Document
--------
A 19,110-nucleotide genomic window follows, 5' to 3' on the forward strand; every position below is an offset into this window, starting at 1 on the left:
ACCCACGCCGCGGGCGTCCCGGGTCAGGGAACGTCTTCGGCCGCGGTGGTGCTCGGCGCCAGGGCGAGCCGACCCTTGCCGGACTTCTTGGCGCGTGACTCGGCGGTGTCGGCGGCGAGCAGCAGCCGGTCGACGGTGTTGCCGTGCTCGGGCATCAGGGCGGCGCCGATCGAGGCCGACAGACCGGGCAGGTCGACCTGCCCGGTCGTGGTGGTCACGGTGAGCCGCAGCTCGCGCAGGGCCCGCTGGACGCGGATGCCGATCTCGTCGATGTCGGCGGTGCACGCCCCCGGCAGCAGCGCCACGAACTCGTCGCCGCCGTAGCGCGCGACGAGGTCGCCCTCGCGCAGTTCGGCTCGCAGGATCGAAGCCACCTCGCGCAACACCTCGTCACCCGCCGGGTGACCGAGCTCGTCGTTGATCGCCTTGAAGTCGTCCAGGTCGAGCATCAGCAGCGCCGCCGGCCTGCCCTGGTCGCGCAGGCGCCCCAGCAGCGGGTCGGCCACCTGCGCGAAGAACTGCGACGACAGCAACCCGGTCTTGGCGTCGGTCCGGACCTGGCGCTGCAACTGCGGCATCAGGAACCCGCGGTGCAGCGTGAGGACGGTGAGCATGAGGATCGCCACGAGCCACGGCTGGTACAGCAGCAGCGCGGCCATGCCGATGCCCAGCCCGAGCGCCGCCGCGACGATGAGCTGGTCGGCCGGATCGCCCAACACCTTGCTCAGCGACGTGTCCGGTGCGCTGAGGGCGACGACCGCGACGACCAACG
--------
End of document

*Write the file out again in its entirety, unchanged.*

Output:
A 19,110-nucleotide genomic window follows, 5' to 3' on the forward strand; every position below is an offset into this window, starting at 1 on the left:
ACCCACGCCGCGGGCGTCCCGGGTCAGGGAACGTCTTCGGCCGCGGTGGTGCTCGGCGCCAGGGCGAGCCGACCCTTGCCGGACTTCTTGGCGCGTGACTCGGCGGTGTCGGCGGCGAGCAGCAGCCGGTCGACGGTGTTGCCGTGCTCGGGCATCAGGGCGGCGCCGATCGAGGCCGACAGACCGGGCAGGTCGACCTGCCCGGTCGTGGTGGTCACGGTGAGCCGCAGCTCGCGCAGGGCCCGCTGGACGCGGATGCCGATCTCGTCGATGTCGGCGGTGCACGCCCCCGGCAGCAGCGCCACGAACTCGTCGCCGCCGTAGCGCGCGACGAGGTCGCCCTCGCGCAGTTCGGCTCGCAGGATCGAAGCCACCTCGCGCAACACCTCGTCACCCGCCGGGTGACCGAGCTCGTCGTTGATCGCCTTGAAGTCGTCCAGGTCGAGCATCAGCAGCGCCGCCGGCCTGCCCTGGTCGCGCAGGCGCCCCAGCAGCGGGTCGGCCACCTGCGCGAAGAACTGCGACGACAGCAACCCGGTCTTGGCGTCGGTCCGGACCTGGCGCTGCAACTGCGGCATCAGGAACCCGCGGTGCAGCGTGAGGACGGTGAGCATGAGGATCGCCACGAGCCACGGCTGGTACAGCAGCAGCGCGGCCATGCCGATGCCCAGCCCGAGCGCCGCCGCGACGATGAGCTGGTCGGCCGGATCGCCCAACACCTTGCTCAGCGACGTGTCCGGTGCGCTGAGGGCGACGACCGCGACGACCAACG